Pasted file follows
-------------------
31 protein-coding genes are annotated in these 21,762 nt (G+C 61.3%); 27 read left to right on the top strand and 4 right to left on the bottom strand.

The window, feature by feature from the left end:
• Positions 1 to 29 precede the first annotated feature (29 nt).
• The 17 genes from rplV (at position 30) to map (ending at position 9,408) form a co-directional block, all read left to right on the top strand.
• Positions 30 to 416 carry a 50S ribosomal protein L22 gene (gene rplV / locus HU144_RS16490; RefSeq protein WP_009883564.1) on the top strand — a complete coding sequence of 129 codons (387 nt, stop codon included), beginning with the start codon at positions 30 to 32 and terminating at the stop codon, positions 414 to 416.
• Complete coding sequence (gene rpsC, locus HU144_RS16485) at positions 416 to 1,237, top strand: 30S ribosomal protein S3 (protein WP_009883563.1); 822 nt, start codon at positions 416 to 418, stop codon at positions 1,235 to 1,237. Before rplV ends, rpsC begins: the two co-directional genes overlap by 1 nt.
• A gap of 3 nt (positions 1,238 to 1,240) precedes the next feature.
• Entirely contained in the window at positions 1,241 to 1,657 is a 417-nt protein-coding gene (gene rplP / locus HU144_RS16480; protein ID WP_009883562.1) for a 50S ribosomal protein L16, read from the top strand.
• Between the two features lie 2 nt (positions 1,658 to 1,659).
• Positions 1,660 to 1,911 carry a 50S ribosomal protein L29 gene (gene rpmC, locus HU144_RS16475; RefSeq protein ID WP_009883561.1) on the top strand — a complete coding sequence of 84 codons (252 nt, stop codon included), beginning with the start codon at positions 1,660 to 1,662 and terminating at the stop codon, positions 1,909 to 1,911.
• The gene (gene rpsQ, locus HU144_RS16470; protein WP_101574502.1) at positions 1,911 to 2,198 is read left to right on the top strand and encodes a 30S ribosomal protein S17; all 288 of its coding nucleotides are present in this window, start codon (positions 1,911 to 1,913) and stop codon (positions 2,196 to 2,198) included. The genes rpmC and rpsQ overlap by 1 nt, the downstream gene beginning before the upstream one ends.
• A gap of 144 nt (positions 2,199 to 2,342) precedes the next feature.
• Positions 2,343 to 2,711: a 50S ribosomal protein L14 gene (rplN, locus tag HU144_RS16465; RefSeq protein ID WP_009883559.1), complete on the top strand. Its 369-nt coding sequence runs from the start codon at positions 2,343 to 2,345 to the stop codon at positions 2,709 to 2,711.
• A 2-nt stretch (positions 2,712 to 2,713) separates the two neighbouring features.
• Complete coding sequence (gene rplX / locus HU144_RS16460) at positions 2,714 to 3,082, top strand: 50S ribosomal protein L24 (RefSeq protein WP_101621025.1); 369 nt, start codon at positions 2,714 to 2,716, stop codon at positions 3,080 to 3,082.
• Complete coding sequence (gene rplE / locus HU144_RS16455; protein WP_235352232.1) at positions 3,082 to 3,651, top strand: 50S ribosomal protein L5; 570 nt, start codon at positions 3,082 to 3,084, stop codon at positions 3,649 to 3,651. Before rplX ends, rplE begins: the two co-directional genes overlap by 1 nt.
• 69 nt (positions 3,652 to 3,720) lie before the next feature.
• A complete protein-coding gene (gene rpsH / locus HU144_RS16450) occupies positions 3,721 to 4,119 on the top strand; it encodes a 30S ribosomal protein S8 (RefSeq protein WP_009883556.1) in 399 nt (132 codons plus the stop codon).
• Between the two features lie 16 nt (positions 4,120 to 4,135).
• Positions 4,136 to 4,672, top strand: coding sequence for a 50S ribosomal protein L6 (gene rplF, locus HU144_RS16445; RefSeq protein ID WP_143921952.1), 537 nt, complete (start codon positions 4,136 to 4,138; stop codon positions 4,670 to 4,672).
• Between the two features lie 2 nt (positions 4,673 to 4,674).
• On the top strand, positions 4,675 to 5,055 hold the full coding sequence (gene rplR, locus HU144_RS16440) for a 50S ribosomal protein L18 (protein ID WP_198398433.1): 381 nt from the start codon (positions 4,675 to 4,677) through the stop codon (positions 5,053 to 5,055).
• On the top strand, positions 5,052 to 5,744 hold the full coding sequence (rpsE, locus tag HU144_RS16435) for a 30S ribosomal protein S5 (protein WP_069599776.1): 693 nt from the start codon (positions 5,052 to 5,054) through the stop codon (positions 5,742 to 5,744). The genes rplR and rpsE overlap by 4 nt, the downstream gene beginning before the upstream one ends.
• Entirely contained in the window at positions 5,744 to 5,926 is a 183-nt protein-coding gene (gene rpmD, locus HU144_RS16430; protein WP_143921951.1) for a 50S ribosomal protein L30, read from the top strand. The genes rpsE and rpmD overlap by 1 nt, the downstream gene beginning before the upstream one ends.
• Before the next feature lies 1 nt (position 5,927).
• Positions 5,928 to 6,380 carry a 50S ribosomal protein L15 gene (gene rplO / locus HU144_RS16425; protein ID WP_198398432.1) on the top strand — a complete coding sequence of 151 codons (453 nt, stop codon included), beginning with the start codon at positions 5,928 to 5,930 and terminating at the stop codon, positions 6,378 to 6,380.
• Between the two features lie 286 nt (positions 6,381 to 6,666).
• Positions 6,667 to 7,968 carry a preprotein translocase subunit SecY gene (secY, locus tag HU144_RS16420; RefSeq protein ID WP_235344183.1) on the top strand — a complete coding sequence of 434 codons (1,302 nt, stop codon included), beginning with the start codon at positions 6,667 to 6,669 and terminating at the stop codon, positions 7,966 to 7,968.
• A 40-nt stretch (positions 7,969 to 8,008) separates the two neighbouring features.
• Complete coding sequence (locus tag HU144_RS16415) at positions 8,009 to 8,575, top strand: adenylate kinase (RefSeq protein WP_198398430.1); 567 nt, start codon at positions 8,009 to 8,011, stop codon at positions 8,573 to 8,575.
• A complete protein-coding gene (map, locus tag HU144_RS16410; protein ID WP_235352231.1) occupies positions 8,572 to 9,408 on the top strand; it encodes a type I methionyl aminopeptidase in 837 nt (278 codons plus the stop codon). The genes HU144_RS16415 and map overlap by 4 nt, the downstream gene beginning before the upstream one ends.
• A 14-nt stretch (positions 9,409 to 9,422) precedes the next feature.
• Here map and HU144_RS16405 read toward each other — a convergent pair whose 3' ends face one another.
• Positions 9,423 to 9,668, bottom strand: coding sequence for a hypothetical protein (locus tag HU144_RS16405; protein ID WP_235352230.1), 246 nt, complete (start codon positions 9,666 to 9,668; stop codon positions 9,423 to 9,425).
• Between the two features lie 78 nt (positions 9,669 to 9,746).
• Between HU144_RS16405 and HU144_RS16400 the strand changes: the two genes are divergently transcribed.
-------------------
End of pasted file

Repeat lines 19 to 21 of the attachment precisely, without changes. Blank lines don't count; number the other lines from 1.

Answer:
• Between the two features lie 16 nt (positions 4,120 to 4,135).
• Positions 4,136 to 4,672, top strand: coding sequence for a 50S ribosomal protein L6 (gene rplF, locus HU144_RS16445; RefSeq protein ID WP_143921952.1), 537 nt, complete (start codon positions 4,136 to 4,138; stop codon positions 4,670 to 4,672).
• Between the two features lie 2 nt (positions 4,673 to 4,674).